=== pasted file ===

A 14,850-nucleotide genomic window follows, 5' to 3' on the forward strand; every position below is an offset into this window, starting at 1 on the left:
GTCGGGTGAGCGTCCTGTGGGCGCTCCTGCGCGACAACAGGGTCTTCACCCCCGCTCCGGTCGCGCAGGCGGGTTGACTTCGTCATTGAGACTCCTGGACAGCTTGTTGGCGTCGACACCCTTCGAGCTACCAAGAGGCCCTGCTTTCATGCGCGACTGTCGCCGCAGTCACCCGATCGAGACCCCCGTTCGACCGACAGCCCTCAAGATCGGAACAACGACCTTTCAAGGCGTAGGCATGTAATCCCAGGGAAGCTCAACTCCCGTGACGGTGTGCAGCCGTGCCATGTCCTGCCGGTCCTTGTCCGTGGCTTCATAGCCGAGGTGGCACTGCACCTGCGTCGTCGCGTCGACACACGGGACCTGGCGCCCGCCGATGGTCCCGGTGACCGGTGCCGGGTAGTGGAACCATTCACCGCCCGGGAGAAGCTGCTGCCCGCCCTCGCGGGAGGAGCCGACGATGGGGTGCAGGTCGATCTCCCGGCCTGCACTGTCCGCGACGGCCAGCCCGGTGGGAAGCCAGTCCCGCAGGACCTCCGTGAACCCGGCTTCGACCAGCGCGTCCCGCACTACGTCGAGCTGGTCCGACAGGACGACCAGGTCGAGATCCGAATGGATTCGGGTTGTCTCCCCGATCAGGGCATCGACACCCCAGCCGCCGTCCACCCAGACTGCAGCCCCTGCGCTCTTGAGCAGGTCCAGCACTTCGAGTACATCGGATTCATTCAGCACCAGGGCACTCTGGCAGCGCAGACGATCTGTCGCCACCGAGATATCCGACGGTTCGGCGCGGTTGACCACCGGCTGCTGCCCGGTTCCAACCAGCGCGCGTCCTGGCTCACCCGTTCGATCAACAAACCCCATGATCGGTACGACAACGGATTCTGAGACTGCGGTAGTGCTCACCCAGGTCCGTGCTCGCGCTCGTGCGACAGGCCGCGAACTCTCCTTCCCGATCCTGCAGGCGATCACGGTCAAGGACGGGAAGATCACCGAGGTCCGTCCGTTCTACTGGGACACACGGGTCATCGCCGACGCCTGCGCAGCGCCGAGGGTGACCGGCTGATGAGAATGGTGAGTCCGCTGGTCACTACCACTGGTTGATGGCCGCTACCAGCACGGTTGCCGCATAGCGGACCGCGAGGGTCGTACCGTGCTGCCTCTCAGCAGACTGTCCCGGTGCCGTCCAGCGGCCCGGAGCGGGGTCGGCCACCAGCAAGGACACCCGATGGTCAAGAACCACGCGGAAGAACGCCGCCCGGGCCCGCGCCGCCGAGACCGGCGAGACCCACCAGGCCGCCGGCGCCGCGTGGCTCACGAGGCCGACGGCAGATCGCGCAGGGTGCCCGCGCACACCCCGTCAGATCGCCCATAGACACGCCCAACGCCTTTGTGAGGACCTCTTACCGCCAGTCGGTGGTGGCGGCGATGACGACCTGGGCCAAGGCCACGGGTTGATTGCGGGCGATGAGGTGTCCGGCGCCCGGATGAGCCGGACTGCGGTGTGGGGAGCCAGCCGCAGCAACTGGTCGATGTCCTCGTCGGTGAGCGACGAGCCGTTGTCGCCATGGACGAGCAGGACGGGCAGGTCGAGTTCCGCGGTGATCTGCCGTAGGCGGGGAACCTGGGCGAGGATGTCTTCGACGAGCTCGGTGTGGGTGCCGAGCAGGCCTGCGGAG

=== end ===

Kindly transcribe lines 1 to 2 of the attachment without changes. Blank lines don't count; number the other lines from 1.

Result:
A 14,850-nucleotide genomic window follows, 5' to 3' on the forward strand; every position below is an offset into this window, starting at 1 on the left:
GTCGGGTGAGCGTCCTGTGGGCGCTCCTGCGCGACAACAGGGTCTTCACCCCCGCTCCGGTCGCGCAGGCGGGTTGACTTCGTCATTGAGACTCCTGGACAGCTTGTTGGCGTCGACACCCTTCGAGCTACCAAGAGGCCCTGCTTTCATGCGCGACTGTCGCCGCAGTCACCCGATCGAGACCCCCGTTCGACCGACAGCCCTCAAGATCGGAACAACGACCTTTCAAGGCGTAGGCATGTAATCCCAGGGAAGCTCAACTCCCGTGACGGTGTGCAGCCGTGCCATGTCCTGCCGGTCCTTGTCCGTGGCTTCATAGCCGAGGTGGCACTGCACCTGCGTCGTCGCGTCGACACACGGGACCTGGCGCCCGCCGATGGTCCCGGTGACCGGTGCCGGGTAGTGGAACCATTCACCGCCCGGGAGAAGCTGCTGCCCGCCCTCGCGGGAGGAGCCGACGATGGGGTGCAGGTCGATCTCCCGGCCTGCACTGTCCGCGACGGCCAGCCCGGTGGGAAGCCAGTCCCGCAGGACCTCCGTGAACCCGGCTTCGACCAGCGCGTCCCGCACTACGTCGAGCTGGTCCGACAGGACGACCAGGTCGAGATCCGAATGGATTCGGGTTGTCTCCCCGATCAGGGCATCGACACCCCAGCCGCCGTCCACCCAGACTGCAGCCCCTGCGCTCTTGAGCAGGTCCAGCACTTCGAGTACATCGGATTCATTCAGCACCAGGGCACTCTGGCAGCGCAGACGATCTGTCGCCACCGAGATATCCGACGGTTCGGCGCGGTTGACCACCGGCTGCTGCCCGGTTCCAACCAGCGCGCGTCCTGGCTCACCCGTTCGATCAACAAACCCCATGATCGGTACGACAACGGATTCTGAGACTGCGGTAGTGCTCACCCAGGTCCGTGCTCGCGCTCGTGCGACAGGCCGCGAACTCTCCTTCCCGATCCTGCAGGCGATCACGGTCAAGGACGGGAAGATCACCGAGGTCCGTCCGTTCTACTGGGACACACGGGTCATCGCCGACGCCTGCGCAGCGCCGAGGGTGACCGGCTGATGAGAATGGTGAGTCCGCTGGTCACTACCACTGGTTGATGGCCGCTACCAGCACGGTTGCCGCATAGCGGACCGCGAGGGTCGTACCGTGCTGCCTCTCAGCAGACTGTCCCGGTGCCGTCCAGCGGCCCGGAGCGGGGTCGGCCACCAGCAAGGACACCCGATGGTCAAGAACCACGCGGAAGAACGCCGCCCGGGCCCGCGCCGCCGAGACCGGCGAGACCCACCAGGCCGCCGGCGCCGCGTGGCTCACGAGGCCGACGGCAGATCGCGCAGGGTGCCCGCGCACACCCCGTCAGATCGCCCATAGACACGCCCAACGCCTTTGTGAGGACCTCTTACCGCCAGTCGGTGGTGGCGGCGATGACGACCTGGGCCAAGGCCACGGGTTGATTGCGGGCGATGAGGTGTCCGGCGCCCGGATGAGCCGGACTGCGGTGTGGGGAGCCAGCCGCAGCAACTGGTCGATGTCCTCGTCGGTGAGCGACGAGCCGTTGTCGCCATGGACGAGCAGGACGGGCAGGTCGAGTTCCGCGGTGATCTGCCGTAGGCGGGGAACCTGGGCGAGGATGTCTTCGACGAGCTCGGTGTGGGTGCCGAGCAGGCCTGCGGAG